PHARMACY

Report: Up to 4 million patients may have received unapproved drugs

BY Alaric DeArment

NEW YORK The number of patients receiving unapproved prescription drugs appears to be in the millions, according to published reports.

The New York Times reported Friday that as many as 4 million patients may have received nitroglycerin tablets, which are placed under the tongue to stop heart attacks. Drug Store News had reported earlier in the month that the Food and Drug Administration had ordered generic drug makers Glenmark Generics and Konec to stop manufacturing and marketing the tablets.

The FDA’s move came as part of its Unapproved Drugs Initiative, which it started in 2006 to address the issue of prescription drugs marketed without FDA approval. The drugs are also known as “grandfathered drugs” because they entered the market before the FDA adopted its current drug-safety standards, in 1938, and have largely existed in a sort of regulatory limbo since then.

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FDA committee to review Qnexa

BY Alaric DeArment

MOUNTAIN VIEW, Calif. A Food and Drug Administration committee will review a drug by Vivus for obesity, the drug maker announced Friday.

The company said the FDA’s Endocrinologic and Metabolic Drugs Advisory Committee was tentatively scheduled to review its application for Qnexa (phentermine and topiramate) on July 15. Vivus submitted its approval application for the drug in late December and expects the FDA to complete its review in October.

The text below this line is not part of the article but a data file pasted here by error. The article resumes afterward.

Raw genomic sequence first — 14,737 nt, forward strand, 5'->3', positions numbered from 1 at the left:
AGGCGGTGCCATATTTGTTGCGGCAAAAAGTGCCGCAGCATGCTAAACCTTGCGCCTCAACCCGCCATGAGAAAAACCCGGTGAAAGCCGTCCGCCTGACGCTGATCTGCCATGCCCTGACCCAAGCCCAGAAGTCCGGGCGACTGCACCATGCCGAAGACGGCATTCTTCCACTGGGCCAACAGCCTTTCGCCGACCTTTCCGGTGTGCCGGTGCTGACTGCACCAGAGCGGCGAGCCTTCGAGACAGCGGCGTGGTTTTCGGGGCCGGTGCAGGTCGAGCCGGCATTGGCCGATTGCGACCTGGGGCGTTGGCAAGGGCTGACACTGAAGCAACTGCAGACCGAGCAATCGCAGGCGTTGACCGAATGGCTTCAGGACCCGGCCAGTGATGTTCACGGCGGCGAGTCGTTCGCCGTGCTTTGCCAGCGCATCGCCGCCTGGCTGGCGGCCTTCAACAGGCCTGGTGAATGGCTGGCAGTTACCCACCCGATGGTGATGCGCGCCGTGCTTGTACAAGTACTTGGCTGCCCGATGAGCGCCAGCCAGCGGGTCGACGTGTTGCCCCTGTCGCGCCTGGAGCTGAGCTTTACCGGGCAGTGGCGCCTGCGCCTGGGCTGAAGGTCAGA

“Review by the advisory committee represents a critical milestone for Qnexa and for Vivus,” Vivus CEO Leland Wilson said in a statement. “We believe Qnexa, if approved, could become a treatment option for obese patients.”

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Op-ed on healthcare reform calls for expanded role of nurse practitioners in Texas

BY Allison Cerra

SAN ANTONIO An opinion piece written for the San Antonio Express-News urges health reform in Texas and the need for nurse practitioners to be "given the right to diagnose and prescribe on their own," as done in retail clinics.

 

"Texas has only a few retail clinics; San Antonio doesn’t have any. The problem is cost," David Hendricks wrote Tuesday. "In Texas, state law requires doctors to be on site for 20% of operating hours in urban areas. In rural and designated medically underserved areas, a doctor must review 10% of a clinic’s charts every 10 days. The cost of physician oversight is too high for [the Walgreens and CVS chains], along with the retail clinic companies, to roll out full market coverage in Texas."

 

Hendricks does, however, point out retail clinics’ cost-effectiveness, citing the acceptance of health insurance plans, with fees capped at less than $100.

 

"Healthcare reform won’t mean as much as it could in Texas until this change (expanding the role of nurse practitioners and clinical nurse specialists) happens," Hendricks concluded.

 

 

To view Hendricks’ piece, click here.

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